As Martinez exits, a look at those who have served in her Cabinet
One became a pastor.
One is editing an online education publication.
One died in a car wreck while running her department.
One has a top staff job in Congress.
At least four have moved out of state.
Another is awaiting trial on corruption charges.
That’s what’s become of some of outgoing Gov. Susana Martinez’s Cabinet secretaries — men and women who have worked for her at various points during the past eight years.
As Gov.-elect Michelle Lujan Grisham, a Democrat, begins the process of naming Cabinet members who will be the vanguard of her incoming administration, those who are are on their way out — or left a long time ago — are left to ponder their time during the eight-year Martinez era.
For some, their tenures were brief. Martinez’s first choice to run the Energy, Minerals and Natural Resources Department was former astronaut and onetime U.S. Sen. Harrison Schmitt. He withdrew his nomination and left the department in less than two months, before the state Senate had a chance to confirm his appointment. He said he didn’t want to turn over personal information to a private detective hired by the Senate Rules Committee to vet incoming Cabinet secretaries.
The first Martinez-appointed secretary of Corrections, Lupe Martinez (no relation to the governor) was forced out after less than nine months following an incident in which her live-in boyfriend fired a gun on state prison grounds.
Still, others stayed on much longer, compiling stories of political survival, and in a few cases, thriving.
Only one of Gov. Martinez’s original Cabinet picks — Cultural Affairs Secretary Veronica Gonzales — is still running the department she was chosen for eight years ago. How did she survive all those years?
“The department is very critical to the identification of the state,” she said. “I feel very passionate about it.” adding she was aided by the leadership and the workforce of the department, which she described as among the most “highly educated and highly qualified” in all of state government.
Another original, Monique Jacobson, also has been in Martinez’s Cabinet for eight years. She was the Department of Tourism secretary during Martinez’s first term, then went to run the long-troubled Children, Youth & Families Department during Martinez’s second term.
“I believed wholeheartedly in what I was doing,” she said in a recent interview.
In many ways, the two positions can be seen as a yin and yang of state government.
In the Tourism Department, Jacobson said, “I got to celebrate all of what’s beautiful and wonderful about this state and tell others all about those wonderful things. Moving over to CYFD, the job was much more intense and more difficult. I got to see firsthand some of the most horrific crimes the state has known.”
But Jacobson insisted she’s seen much beauty in her time at Children, Youth and Families.
“I’ve met the most beautiful, creative people,” she said. “I’ve seen the most beautiful smiles on children taken out of unsafe homes.”
Three other Cabinet secretaries lasted more than seven years: Ed Burckle of General Services, who resigned in April; Celina Bussey of Workforce Solutions, who stepped down in June and Darryl Ackley of the Department of Information Technology, who resigned in August.
Like most governors, Martinez appointed several new Cabinet officials around the time her second term began. Many of these served until the end, including Higher Education Secretary Barbara Damron, Human Services Secretary Brent Earnest and Jack Fox of Veterans Services.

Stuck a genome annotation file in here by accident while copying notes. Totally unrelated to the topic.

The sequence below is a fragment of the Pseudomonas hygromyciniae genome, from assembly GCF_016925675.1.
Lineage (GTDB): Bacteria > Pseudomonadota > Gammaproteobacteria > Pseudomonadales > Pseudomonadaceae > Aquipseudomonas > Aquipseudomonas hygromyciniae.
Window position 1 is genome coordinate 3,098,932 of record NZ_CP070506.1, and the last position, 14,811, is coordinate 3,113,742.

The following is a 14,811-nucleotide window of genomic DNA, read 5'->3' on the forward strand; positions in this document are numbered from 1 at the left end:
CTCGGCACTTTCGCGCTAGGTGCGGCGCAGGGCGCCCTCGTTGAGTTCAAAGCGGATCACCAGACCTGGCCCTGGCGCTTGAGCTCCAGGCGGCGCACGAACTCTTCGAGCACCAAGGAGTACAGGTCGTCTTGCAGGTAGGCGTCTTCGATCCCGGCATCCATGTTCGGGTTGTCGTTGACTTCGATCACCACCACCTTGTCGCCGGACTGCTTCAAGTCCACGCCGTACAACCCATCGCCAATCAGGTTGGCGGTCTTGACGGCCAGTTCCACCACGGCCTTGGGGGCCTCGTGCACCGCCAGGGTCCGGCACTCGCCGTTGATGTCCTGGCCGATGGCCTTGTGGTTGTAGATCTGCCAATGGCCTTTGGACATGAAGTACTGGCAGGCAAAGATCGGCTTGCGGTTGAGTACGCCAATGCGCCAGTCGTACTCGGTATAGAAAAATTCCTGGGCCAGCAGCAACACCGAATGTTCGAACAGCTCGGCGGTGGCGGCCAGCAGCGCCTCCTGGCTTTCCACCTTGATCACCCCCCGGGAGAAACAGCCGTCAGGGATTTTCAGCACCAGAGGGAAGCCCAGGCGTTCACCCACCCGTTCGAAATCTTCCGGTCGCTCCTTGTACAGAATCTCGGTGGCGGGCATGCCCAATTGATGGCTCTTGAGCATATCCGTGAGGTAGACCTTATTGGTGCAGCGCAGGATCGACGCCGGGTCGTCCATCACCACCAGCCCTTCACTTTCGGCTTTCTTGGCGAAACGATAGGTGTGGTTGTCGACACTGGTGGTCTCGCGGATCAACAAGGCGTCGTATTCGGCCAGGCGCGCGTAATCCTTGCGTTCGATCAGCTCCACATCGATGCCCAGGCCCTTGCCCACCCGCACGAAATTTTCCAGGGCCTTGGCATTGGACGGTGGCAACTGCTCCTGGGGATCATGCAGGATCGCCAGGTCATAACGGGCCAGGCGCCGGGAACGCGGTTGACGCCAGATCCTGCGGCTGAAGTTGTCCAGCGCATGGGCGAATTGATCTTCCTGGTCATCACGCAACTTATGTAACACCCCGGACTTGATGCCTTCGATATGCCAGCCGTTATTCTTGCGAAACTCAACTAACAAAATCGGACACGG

Most of Martinez’s Cabinet kept their heads low and most of them avoided major controversy through the years.
A few of them seemed to court controversy.
There was Hanna Skandera, who headed the Public Education Department for more than six years. Skandera had no classroom experience but had worked in Florida as a top education staffer for Gov. Jeb Bush. An enthusiastic proponent of student testing, charter schools and Martinez’s controversial education proposals — such as mandatory retention for third-graders who couldn’t read at grade level — Skandera quickly ran afoul of teacher unions as well as Democrats in the Legislature. It took five years for the Senate to confirm her.
Another Martinez Cabinet secretary, Sidonie Squier, had an even testier relationship with lawmakers at times. She famously stormed out of an interim committee meeting at which Democratic legislators blasted her for withholding Medicaid payments for 15 mental-health providers for alleged fraud. (Eventually all of those were cleared of criminal wrongdoing, but not before several went broke.) Squier got national attention when she was quoted saying there has never been “any significant evidence of hunger in New Mexico,” though the state remains one of the poorest states in the nation.
Squier has since moved to Colorado Springs, where she sits on the board of a local animal shelter.
That may be a more restful coda than the problems that face former Taxation and Revenue Secretary Demesia Padilla, who recently pleaded not guilty to seven corruption charges. She is accused of embezzling more than $25,000 from one of her accounting clients.
Personalities aside, some of the Cabinet departments seemed to chew up and spit out several secretaries during the Martinez era.
Two departments — Aging & Long Term Care and Energy, Minerals & Natural Resources — both went through four secretaries. Seven others — Finance & Administration, Health, Public Safety, Corrections, Environment, Homeland Security and Indian Affairs — each went through three.
Such turnover is not uncommon, however. When Democrat Toney Anaya was governor in the 1980s, he went through six Health Department secretaries during his single, four-year term.